These proverbs don’t promise anything when setting forth truth in this form—they merely tell you what is happening (generally) in God’s world—in relation to Him and others. The wise will wisely apply what he learns from such observations.

The proverb that you are examining is plain enough—but don’t stop with it. Instead, use the understanding that we have reached about many of the Proverbs from chapter 10 on, and begin to learn how to live wisely as a result.

Disagreement

People may not like Nouthetic Counseling (articles appear from time to time attempting to debunk it). But that’s to be expected. Whenever anyone tries to do something to serve the Lord there will be opposition.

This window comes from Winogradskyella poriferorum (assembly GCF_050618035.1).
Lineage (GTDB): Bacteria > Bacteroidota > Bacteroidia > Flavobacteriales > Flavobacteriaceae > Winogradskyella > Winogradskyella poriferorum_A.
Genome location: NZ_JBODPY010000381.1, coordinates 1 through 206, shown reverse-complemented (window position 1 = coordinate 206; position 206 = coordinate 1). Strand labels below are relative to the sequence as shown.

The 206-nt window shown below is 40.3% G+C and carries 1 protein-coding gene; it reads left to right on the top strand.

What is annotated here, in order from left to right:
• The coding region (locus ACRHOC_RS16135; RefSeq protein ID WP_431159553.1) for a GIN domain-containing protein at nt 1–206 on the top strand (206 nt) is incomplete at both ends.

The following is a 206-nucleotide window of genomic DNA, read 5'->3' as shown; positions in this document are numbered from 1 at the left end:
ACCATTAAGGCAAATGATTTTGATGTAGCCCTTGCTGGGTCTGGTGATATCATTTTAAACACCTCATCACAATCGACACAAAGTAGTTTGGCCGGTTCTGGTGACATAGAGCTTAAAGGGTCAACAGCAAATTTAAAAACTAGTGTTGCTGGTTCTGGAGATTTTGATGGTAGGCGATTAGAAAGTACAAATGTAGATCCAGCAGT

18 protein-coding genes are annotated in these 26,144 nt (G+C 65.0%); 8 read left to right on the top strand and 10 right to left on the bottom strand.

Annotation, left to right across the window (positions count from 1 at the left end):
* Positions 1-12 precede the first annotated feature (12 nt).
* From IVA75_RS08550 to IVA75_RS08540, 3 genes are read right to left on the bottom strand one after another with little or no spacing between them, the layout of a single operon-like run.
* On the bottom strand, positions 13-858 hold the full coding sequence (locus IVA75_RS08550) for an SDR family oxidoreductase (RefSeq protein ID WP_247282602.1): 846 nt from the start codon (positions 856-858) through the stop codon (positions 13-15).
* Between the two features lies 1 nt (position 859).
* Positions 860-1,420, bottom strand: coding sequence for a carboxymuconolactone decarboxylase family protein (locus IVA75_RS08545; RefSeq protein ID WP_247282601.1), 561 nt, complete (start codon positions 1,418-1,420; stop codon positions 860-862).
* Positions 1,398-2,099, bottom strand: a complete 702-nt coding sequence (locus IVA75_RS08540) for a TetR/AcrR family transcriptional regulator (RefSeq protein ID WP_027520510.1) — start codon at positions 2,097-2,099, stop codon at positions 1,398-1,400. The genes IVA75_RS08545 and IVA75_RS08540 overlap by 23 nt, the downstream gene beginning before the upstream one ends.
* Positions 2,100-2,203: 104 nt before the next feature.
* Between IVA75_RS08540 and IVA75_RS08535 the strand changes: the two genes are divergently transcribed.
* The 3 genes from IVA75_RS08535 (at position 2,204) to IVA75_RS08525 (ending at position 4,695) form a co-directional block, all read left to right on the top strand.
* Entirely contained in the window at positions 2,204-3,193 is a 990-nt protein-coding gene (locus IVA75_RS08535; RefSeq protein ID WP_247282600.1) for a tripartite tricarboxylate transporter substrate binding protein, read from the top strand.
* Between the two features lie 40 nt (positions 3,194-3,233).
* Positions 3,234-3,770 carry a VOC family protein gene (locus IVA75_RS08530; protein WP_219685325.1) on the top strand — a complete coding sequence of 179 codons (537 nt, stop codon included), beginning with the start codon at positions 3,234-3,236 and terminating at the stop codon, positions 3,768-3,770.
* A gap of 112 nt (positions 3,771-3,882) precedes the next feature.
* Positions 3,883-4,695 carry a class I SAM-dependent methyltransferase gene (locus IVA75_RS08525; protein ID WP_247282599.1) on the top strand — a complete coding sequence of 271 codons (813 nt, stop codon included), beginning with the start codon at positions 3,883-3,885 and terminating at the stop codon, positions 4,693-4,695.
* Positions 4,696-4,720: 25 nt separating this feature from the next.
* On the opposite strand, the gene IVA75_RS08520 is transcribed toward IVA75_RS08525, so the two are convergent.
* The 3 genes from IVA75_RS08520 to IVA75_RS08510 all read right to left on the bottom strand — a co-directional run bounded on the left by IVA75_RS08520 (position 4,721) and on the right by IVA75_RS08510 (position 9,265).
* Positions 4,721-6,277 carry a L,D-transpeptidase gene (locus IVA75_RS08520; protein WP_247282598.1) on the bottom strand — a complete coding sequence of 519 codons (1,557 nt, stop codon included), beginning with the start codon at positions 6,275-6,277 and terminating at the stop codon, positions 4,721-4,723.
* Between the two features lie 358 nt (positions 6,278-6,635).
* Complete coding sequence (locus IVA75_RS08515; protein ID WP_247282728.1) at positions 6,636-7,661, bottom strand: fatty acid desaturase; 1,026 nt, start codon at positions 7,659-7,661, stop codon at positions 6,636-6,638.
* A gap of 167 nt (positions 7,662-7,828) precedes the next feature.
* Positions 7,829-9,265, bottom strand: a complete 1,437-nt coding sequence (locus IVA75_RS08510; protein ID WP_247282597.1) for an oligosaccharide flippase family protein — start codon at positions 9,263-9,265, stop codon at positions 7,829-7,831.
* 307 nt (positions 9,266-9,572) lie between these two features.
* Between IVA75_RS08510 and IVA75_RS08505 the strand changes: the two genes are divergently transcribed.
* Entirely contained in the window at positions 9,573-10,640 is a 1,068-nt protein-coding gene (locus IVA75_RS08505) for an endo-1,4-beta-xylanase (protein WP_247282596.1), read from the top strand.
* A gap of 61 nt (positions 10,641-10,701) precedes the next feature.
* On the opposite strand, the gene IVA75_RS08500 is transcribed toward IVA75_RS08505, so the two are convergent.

What we ask for is an honest appraisal of what we teach—nothing more. We don’t expect everyone to see eye to eye with us. Far from it. But when they differ, we would like them to represent our views fairly.

To say that we believe everything bad that happens in a person’s life is due to his personal sin, is a calumny. We have never taught any such thing. Yet, this is frequently parroted by those unsympathetic with NC. Trouble comes our way because of Adam’s sin, yes. But certainly not all of it because of the sin of individuals since. This was made perfectly clear in Competent to Counsel as early as 1970!

Additionally, to say that we don’t believe in doing good to unbelievers is equally false. We would want to feed them if hungry, clothe them if needy, and so forth. But to ask them to do what only Christians can do is not only to treat them unkindly, it is counterproductive. It is one thing to do good to another; something quite different to ask him to do the same.